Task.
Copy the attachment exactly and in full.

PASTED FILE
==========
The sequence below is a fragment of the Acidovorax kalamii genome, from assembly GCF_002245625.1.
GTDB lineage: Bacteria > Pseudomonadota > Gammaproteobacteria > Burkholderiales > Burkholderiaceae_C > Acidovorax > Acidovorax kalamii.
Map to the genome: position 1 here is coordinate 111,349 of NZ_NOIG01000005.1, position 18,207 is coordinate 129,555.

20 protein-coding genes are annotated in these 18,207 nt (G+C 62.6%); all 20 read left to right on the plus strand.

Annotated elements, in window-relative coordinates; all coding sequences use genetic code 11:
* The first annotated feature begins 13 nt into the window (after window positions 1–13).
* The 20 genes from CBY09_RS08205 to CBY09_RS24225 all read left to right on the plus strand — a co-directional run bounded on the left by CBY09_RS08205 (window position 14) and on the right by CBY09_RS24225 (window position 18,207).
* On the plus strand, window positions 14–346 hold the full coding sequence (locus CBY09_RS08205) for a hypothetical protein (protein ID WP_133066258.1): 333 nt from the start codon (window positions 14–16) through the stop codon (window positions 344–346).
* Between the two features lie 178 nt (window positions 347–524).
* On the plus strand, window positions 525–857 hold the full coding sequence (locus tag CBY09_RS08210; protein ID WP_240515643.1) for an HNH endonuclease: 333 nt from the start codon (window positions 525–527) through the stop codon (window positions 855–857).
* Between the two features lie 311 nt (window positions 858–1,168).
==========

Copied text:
The sequence below is a fragment of the Acidovorax kalamii genome, from assembly GCF_002245625.1.
GTDB lineage: Bacteria > Pseudomonadota > Gammaproteobacteria > Burkholderiales > Burkholderiaceae_C > Acidovorax > Acidovorax kalamii.
Map to the genome: position 1 here is coordinate 111,349 of NZ_NOIG01000005.1, position 18,207 is coordinate 129,555.

20 protein-coding genes are annotated in these 18,207 nt (G+C 62.6%); all 20 read left to right on the plus strand.

Annotated elements, in window-relative coordinates; all coding sequences use genetic code 11:
* The first annotated feature begins 13 nt into the window (after window positions 1–13).
* The 20 genes from CBY09_RS08205 to CBY09_RS24225 all read left to right on the plus strand — a co-directional run bounded on the left by CBY09_RS08205 (window position 14) and on the right by CBY09_RS24225 (window position 18,207).
* On the plus strand, window positions 14–346 hold the full coding sequence (locus CBY09_RS08205) for a hypothetical protein (protein ID WP_133066258.1): 333 nt from the start codon (window positions 14–16) through the stop codon (window positions 344–346).
* Between the two features lie 178 nt (window positions 347–524).
* On the plus strand, window positions 525–857 hold the full coding sequence (locus tag CBY09_RS08210; protein ID WP_240515643.1) for an HNH endonuclease: 333 nt from the start codon (window positions 525–527) through the stop codon (window positions 855–857).
* Between the two features lie 311 nt (window positions 858–1,168).